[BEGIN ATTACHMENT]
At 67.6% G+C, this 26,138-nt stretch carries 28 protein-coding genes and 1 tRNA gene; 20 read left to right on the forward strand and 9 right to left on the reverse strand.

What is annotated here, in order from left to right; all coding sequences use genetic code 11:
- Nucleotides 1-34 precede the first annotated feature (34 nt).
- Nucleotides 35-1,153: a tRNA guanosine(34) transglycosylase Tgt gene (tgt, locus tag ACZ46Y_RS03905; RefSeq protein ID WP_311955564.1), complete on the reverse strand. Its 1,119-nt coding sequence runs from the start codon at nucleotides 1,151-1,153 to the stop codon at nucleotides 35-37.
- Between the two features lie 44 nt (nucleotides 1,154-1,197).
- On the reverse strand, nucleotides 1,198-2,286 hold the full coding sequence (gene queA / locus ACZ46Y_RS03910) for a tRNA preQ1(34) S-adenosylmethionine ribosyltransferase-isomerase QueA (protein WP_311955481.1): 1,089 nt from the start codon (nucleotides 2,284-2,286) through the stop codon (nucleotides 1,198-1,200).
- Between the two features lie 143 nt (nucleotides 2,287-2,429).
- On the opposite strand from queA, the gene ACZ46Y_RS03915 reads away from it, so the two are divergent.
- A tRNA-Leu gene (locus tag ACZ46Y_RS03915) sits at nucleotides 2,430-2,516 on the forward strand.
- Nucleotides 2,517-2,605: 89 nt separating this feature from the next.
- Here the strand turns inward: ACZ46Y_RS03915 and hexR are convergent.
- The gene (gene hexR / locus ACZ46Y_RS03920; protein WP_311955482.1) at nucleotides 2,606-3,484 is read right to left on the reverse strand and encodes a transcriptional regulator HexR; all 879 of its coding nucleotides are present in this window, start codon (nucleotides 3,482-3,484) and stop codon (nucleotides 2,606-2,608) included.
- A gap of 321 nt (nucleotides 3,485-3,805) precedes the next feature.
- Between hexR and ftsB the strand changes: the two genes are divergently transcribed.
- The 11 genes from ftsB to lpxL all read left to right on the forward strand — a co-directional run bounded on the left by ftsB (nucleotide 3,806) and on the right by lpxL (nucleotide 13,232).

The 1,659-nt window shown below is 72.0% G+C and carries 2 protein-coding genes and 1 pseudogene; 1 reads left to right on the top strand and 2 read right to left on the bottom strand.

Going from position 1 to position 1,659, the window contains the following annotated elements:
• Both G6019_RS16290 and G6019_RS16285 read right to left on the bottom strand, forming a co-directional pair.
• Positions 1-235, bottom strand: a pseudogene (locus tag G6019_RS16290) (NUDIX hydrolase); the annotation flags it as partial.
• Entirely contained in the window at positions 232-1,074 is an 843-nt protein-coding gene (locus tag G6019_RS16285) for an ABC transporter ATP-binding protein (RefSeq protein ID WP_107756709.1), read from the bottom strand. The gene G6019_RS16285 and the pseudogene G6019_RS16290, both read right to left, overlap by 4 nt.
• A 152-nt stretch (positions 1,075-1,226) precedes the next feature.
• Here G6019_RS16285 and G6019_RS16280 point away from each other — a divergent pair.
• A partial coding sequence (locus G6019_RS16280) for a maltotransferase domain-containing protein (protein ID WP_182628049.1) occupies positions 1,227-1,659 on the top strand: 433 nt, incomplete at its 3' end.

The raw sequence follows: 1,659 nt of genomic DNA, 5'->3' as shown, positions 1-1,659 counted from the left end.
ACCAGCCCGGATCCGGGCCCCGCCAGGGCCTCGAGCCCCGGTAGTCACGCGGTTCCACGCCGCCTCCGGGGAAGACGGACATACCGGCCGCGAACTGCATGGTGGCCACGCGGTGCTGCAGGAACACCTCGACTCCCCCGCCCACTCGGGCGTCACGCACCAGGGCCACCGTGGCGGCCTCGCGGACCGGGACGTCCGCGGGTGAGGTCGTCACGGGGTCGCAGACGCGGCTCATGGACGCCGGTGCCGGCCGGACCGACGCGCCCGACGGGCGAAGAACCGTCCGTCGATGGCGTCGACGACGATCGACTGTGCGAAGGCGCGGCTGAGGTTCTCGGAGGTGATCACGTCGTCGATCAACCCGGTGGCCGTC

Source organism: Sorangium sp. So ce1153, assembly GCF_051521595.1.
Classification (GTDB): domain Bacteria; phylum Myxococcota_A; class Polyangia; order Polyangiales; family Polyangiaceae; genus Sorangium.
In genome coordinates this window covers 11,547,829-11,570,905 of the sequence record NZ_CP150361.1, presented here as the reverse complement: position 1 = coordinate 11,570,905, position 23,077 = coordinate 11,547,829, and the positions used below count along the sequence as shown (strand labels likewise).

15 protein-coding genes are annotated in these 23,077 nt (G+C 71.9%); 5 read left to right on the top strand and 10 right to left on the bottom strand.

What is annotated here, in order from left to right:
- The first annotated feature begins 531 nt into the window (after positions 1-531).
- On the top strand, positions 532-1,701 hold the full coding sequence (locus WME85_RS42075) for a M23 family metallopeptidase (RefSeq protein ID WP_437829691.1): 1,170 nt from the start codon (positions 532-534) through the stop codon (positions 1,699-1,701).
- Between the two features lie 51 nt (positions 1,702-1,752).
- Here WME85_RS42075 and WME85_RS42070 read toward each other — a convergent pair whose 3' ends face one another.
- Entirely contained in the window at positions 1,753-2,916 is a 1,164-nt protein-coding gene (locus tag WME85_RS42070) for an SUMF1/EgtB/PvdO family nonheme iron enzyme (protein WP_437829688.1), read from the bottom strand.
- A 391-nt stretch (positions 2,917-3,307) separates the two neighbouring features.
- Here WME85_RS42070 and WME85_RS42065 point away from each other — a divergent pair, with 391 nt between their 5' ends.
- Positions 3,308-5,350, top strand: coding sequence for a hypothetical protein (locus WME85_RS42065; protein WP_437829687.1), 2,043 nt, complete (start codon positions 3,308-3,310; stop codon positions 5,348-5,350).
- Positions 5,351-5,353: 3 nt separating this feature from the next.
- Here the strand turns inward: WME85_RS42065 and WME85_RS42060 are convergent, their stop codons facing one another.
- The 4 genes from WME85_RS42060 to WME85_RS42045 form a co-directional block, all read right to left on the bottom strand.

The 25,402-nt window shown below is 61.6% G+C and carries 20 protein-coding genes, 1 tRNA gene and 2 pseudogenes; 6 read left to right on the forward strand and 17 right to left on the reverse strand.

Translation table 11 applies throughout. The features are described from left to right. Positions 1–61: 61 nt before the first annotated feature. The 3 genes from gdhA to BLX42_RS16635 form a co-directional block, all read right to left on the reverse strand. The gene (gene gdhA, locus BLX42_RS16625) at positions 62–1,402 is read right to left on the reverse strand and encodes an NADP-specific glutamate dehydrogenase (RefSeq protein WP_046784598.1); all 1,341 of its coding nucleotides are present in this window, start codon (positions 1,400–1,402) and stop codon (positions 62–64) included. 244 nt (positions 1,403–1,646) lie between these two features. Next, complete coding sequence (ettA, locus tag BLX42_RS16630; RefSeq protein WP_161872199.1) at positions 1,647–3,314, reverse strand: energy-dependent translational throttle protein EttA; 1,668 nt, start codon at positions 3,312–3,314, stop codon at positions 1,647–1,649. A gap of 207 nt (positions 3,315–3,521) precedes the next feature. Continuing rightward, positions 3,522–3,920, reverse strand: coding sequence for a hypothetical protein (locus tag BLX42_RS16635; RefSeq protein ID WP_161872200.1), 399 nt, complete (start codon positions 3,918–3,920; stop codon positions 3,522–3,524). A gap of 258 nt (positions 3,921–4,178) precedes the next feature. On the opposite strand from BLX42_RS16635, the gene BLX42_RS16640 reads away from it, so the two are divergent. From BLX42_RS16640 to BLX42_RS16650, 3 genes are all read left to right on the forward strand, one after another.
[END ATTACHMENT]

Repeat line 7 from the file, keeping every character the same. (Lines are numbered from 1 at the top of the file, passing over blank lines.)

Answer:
- Between the two features lie 143 nt (nucleotides 2,287-2,429).